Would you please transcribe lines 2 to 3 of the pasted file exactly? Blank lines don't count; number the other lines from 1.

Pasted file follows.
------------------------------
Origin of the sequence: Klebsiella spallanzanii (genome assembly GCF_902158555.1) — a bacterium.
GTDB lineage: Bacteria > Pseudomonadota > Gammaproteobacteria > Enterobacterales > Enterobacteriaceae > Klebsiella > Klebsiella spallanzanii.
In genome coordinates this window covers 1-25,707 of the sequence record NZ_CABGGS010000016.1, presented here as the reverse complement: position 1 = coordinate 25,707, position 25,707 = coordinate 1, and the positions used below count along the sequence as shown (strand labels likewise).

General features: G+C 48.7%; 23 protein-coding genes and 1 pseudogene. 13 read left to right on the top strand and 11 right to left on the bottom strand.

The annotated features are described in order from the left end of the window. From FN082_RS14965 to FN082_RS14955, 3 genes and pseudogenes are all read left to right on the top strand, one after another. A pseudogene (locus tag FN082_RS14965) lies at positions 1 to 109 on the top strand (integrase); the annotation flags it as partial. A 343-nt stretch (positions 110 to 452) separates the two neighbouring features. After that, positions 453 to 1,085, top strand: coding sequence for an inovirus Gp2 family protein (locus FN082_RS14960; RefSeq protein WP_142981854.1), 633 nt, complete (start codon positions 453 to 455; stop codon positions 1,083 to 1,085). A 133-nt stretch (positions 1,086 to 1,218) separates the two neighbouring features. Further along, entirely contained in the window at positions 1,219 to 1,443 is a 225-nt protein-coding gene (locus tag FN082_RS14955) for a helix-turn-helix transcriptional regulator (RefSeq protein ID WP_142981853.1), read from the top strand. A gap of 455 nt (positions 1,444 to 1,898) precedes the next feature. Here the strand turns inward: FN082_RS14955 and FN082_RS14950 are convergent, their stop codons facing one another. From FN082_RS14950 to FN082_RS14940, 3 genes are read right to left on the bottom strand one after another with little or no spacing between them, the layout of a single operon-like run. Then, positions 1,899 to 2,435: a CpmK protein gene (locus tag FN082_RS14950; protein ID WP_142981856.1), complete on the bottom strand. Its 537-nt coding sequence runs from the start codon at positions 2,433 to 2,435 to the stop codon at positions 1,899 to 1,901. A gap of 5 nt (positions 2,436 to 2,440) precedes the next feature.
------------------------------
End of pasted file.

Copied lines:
GTDB lineage: Bacteria > Pseudomonadota > Gammaproteobacteria > Enterobacterales > Enterobacteriaceae > Klebsiella > Klebsiella spallanzanii.
In genome coordinates this window covers 1-25,707 of the sequence record NZ_CABGGS010000016.1, presented here as the reverse complement: position 1 = coordinate 25,707, position 25,707 = coordinate 1, and the positions used below count along the sequence as shown (strand labels likewise).